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What a sprite is

What is a sprite? Sprites are a concept in computer programming, primarily gaming, or at least primarily thought of as gaming related. But if you are reading this on a desktop or laptop computer, you just used a sprite to click on this link.

The concept

what is a sprite in gaming or software

A sprite is a 2D object that can move independently of the background. In Mike Tyson’s Punch Out on the NES, the boxers are comprised of sprites.

A sprite is a two-dimensional graphical object that can move around independently of the rest of the screen, including moving in front of or behind other graphical elements.

Today the most common example of the use of a sprite is the mouse pointer or mouse cursor. The mouse cursor isn’t something we traditionally think of as a sprite, but in early graphical user interfaces, on systems that had hardware sprites, such as a commodore 64 or Amiga, The mouse pointer used the hardware sprite functionality.

In the mid-1990s, when hardware acceleration for Windows started becoming a common feature in graphics cards, one of the things those cards added was what they call a hardware mouse cursor. Essentially, that’s a sprite in hardware.

Conceptually, the mouse cursor is a great example of a sprite. You move it around, and it moves in front of any icons, menus, and any other objects on the screen, and when you move it away, whatever it was covering comes back into view without any delay, or at least any visible delay.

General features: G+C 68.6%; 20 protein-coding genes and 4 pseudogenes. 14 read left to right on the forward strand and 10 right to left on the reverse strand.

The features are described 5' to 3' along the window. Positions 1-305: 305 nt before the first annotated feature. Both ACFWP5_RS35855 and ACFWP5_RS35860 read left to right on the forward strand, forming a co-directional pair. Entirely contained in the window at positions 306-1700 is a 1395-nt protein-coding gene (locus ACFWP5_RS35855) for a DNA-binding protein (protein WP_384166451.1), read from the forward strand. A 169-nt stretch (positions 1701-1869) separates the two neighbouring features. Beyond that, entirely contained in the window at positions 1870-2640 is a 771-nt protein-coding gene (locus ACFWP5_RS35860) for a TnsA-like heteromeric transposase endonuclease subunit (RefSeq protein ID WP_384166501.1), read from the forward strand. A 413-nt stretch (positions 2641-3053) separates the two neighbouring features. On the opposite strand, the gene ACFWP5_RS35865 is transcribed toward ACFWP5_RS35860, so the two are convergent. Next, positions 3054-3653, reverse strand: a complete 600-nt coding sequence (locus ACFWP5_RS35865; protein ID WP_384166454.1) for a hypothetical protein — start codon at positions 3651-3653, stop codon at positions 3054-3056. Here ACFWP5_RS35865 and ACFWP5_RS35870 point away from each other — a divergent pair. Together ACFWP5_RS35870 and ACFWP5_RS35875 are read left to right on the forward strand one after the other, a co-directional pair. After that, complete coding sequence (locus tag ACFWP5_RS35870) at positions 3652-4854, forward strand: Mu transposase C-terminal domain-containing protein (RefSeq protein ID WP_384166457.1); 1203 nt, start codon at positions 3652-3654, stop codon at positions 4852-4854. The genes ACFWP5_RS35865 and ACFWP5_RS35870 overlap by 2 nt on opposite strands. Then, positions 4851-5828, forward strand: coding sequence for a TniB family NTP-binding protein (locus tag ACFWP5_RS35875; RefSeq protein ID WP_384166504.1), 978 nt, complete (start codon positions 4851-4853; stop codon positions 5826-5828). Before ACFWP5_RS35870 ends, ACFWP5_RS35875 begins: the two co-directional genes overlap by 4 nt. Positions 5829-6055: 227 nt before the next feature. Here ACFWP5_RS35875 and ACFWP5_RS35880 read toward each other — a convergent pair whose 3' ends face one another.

But that is probably an unorthodox definition. Let’s talk about sprites in the more traditional sense.

What is a sprite in gaming?

Sprites are a common concept in 2D gaming, especially platform type games. Every popular 1980s platform game made extensive use of sprites. For that matter, so did the games that came before platform games, but these days, platform games are probably more universally known.

Take the early 2D Super Mario Bros games. In those games, Mario and Luigi and the enemies were all sprites. So were the things they threw at each other.

Moving the characters and their projectiles around on the screen was largely hardware assisted. You defined what the object looked like in memory, then essentially just had to tell the video hardware where the sprite existed in memory and where you wanted to put it on screen. The video hardware took care of the problem of redrawing the background as all those sprites moved around.

Limitations and getting around them

These systems generally had a limit of how many sprites the video chip could handle, but with some software tricks, it was usually possible to get more. Technically the screen gets drawn a single line at a time, so a limit of eight sprites is really more like a limit of eight sprites per line. And if you really wanted to push the limits of the hardware, you could keep track of how far along the chip was in drawing the current line and changed things in the middle of the line. This was one of the ways Atari 2600 developers got around that console’s limits.

The implementation of Pac-Man on the Atari 2600 wasn’t exactly beloved. But it wasn’t supposed to be possible given the limitations of the hardware.